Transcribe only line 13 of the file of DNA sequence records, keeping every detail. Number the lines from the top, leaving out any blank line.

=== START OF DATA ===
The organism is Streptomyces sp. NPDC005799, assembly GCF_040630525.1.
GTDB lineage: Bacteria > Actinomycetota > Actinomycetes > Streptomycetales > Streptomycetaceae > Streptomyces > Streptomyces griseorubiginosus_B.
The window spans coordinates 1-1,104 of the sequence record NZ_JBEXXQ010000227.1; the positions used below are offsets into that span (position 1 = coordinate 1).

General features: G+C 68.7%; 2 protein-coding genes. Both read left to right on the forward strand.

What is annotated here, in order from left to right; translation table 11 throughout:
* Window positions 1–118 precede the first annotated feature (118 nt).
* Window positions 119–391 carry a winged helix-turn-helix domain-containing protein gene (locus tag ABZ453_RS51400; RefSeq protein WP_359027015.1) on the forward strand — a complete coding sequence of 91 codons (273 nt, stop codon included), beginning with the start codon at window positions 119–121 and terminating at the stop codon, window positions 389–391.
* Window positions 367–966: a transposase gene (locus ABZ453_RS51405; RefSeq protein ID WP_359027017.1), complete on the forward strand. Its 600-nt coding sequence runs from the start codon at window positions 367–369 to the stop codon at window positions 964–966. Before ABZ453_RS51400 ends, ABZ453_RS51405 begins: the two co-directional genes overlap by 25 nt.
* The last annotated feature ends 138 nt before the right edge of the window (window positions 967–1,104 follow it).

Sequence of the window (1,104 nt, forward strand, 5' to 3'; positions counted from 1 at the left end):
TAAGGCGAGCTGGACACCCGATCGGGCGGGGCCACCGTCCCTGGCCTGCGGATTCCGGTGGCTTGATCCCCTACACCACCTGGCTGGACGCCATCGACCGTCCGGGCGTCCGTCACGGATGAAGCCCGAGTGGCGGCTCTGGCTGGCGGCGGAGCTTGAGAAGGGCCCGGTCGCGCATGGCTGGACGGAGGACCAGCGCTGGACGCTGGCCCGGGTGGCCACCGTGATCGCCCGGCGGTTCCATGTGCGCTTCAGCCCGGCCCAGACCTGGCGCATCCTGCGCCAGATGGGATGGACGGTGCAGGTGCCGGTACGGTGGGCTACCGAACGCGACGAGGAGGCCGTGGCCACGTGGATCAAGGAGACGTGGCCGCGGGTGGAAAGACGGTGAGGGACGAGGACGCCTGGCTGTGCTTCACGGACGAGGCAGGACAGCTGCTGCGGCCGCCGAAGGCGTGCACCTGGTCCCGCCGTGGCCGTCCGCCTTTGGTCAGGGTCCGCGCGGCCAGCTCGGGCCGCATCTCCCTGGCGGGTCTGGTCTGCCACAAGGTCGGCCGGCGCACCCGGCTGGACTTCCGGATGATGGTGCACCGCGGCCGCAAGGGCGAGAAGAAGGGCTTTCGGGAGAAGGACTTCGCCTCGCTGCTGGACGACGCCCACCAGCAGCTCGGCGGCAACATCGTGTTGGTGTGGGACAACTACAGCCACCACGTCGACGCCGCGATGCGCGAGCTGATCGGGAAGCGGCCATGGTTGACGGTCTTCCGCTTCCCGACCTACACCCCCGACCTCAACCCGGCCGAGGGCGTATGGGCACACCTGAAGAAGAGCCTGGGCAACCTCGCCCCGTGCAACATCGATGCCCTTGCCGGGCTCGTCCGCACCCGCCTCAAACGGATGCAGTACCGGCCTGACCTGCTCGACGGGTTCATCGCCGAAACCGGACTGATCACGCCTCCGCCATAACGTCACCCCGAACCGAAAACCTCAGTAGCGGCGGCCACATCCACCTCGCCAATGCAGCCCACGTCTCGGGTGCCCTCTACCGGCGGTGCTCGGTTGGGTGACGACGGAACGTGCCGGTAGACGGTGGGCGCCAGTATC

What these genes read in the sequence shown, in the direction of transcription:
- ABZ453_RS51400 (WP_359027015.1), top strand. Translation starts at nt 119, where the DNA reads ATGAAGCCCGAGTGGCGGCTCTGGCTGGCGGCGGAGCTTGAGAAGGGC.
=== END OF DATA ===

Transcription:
- ABZ453_RS51400 (WP_359027015.1), top strand. Translation starts at nt 119, where the DNA reads ATGAAGCCCGAGTGGCGGCTCTGGCTGGCGGCGGAGCTTGAGAAGGGC.